I'd rather eat glass than make a reflux at home, so do yourself a favor and leave the refluxing to the professionals. Refluxes are basically percolations using something other than water. Alcohol is the most common. Since alcohol tends to ignite on the stove, you absolutely must have professional equipment for this method. And hopefully a professional to show you how to do it. Don't do this at home.

As you can see, some of these methods are easier to pull off at home than others. Most recipes you will encounter will either be tinctures or infusions (or may just use the whole herb instead), so you don't really need complicated equipment. Just space to store your creations.

Friday, January 23, 2015

Herbology: Whole Herb or Extraction?

I'm often asked we should bother with recipes and decoctions, with tinctures and poultices, when we can simply eat the herbs in question to get the desired results. Well, there's a problem with that particular approach. It's true that if you eat an awful lot of a certain herb, some of its healing properties may be imparted to you, but you'd have to practically eat yourself sick to get enough of the herb. Also, some of the active ingredients in the herbs simply will not pass into your system through ingestion.

Okay, so we can't always just eat the herbs we'd like to use. But why are there so many preparation methods? Why can't we just always brew a tea, or burn the herbs so that we inhale the active ingredients? Again, these methods work fine for some herbs but are useless for others. If the active ingredient you need isn't water soluble, a tea isn't going to help. A tincture, which uses alcohol to extract the active ingredients, might. As for using smoke, this only works for a few specific herbs and it's no good at all for anyone who can't inhale smoke (like my entire family).

The Pagan community often works on the premise that if it feels right, it is right. This is a dangerous idea when it comes to herbs because herbs are really a little more scientific. Does it feel right to use the plant in your backyard to cure your headaches? Oops, that was nightshade. Unless you understand the dosage and extraction method of nightshade, you could be in real trouble. It is poisonous, after all.

It is vitally important that you understand an herbs properties and the forms in which it is safe to administer. Some herbs are fine to ingest, but toxic when inhaled. Others are safe to inhale, but will give you a blistering rash if applied to the skin. And there are a few herbs that are safe to ingest as tinctures but toxic as teas. Knowledge of the herb as a whole is necessary before you begin working with any plant.

As an example of this, consider cinnamon. It's a common herb in both spellcraft and cooking, so you're highly likely to use it often. It can be used during ritual baths by adding the whole herb to your bath. It can be used in cooking in its powdered or shaved form. Its oil can be used to anoint candles and other items. But if you put the powdered version in your bath, you'll have a mess on your hands. Add the oil to your bath (or apply it directly to the skin) and you'll burn yourself. Add the whole form (or even the shaved form) to your candles during recipes and you'll start a fire.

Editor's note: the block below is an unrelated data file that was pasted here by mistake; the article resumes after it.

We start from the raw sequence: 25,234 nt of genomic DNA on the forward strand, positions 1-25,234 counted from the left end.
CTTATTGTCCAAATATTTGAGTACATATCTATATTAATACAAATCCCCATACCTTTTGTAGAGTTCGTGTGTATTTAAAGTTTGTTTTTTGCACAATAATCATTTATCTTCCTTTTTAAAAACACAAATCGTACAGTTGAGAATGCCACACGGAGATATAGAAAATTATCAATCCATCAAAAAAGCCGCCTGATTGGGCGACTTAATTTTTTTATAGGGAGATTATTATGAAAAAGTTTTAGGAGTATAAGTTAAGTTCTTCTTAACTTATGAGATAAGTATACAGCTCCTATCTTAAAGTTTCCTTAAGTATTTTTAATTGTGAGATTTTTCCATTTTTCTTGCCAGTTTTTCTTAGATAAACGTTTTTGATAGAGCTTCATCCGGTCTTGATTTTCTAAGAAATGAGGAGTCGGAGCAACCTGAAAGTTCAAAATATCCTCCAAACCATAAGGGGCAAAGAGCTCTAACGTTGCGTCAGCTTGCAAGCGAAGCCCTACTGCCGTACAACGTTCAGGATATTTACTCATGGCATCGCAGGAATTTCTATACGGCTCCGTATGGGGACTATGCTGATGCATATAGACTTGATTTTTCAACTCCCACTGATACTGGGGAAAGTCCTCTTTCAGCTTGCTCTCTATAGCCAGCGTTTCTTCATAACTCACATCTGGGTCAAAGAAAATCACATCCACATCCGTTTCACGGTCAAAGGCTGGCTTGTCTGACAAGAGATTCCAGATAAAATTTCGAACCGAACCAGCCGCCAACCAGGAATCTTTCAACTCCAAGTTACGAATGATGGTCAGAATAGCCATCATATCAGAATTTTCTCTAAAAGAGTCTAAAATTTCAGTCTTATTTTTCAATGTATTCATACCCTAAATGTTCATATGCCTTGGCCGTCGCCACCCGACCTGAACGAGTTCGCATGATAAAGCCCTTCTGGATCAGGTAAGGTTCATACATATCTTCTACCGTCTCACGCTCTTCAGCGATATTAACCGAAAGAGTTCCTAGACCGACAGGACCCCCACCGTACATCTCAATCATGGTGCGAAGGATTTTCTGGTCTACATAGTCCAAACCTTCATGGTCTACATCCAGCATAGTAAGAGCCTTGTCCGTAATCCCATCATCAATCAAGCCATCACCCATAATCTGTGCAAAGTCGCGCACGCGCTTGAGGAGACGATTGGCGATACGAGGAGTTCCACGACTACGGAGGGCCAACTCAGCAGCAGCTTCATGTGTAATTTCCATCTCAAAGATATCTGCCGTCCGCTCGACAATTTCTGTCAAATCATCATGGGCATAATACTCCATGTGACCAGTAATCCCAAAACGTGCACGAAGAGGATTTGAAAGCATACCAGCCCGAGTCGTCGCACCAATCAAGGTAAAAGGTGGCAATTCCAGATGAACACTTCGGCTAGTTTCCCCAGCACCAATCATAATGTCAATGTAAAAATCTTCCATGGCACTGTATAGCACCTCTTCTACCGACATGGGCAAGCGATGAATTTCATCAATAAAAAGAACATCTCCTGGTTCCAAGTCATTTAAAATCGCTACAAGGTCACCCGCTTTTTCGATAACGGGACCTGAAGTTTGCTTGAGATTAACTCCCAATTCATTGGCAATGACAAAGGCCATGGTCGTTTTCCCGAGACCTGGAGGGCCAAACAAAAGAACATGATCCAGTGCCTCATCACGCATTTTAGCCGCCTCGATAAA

Basil is another example. In its dried form, you can use it for money spells. Its fresh form can be rubbed on beestings to lessen irritation. But the dried form doesn't help beestings at all, while the fresh form can be used in spells if you like.

As you can see, you can't always take the easiest route. If a recipe calls for the oil form of an herb and you use the dried form, you may not get the results you desire. Easy doesn't always equal best, so tread with care. Study the herbs you'd like to use to best discover what method of herbal preparation is best suited for your purposes.

Friday, January 16, 2015

Herbology: Storing Herbs

Unless  have a greenhouse where you can grow fresh herbs all year 'round, at some point you'll have to store herbs for future use. Fresh herbs can be stored in plastic bags in the refrigerator, usually with a paper towel to absorb excess moisture, but this only works for a week or two. Eventually you'll have to store dried herbs.

Before you even attempt to store your herbs, make sure they're truly dry. Any hint of moisture and they're mold in short order. So give your herbs time to dry thoroughly before you attempt to store them.

Once they are dry, the best way to store them is with a vacuum-pack system. You can purchase these systems at most cookware or home stores. There are two downsides to a vacuum system. First of all, they can be expensive and not everyone wants to spend that money for storing herbs (even though the vacuum system can be used for other foods as well). The second problem is one of convenience. Every time you open a package to get a teaspoon of herbs, you have to cut open a package and reseal it with the vacuum system. That can get annoying.

So if you opt not to use a vacuum-pack system, your next best choice is glass jars. You can get jars in all sizes from almost any grocery or home store, and you can get them in a variety of sizes. I like the smaller ones because I rotate my stock frequently, though I use larger jars for the herbs I use a lot of. Before you actually store anything in these jars, sterilize them with boiling water and dry them thoroughly. This will help protect the herbs from bacteria and keep them fresh longer.